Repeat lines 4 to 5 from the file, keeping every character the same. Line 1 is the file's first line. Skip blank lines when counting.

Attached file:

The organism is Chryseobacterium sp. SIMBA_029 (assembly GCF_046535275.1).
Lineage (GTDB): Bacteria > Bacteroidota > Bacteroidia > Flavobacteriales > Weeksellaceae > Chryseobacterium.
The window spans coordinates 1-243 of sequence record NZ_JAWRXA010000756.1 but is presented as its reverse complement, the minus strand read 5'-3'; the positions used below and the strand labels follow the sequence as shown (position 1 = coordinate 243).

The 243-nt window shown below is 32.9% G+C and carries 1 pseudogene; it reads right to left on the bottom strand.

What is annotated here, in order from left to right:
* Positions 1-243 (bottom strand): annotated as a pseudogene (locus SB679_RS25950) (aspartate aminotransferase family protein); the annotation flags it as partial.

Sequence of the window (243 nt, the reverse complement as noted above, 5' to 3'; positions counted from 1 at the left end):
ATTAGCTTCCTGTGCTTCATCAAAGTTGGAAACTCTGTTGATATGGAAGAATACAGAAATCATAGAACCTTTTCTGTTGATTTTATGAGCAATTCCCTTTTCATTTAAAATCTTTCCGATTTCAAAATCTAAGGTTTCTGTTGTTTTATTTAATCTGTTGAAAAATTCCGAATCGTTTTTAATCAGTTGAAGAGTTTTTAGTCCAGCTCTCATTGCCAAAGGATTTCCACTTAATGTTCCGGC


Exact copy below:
The 243-nt window shown below is 32.9% G+C and carries 1 pseudogene; it reads right to left on the bottom strand.

What is annotated here, in order from left to right: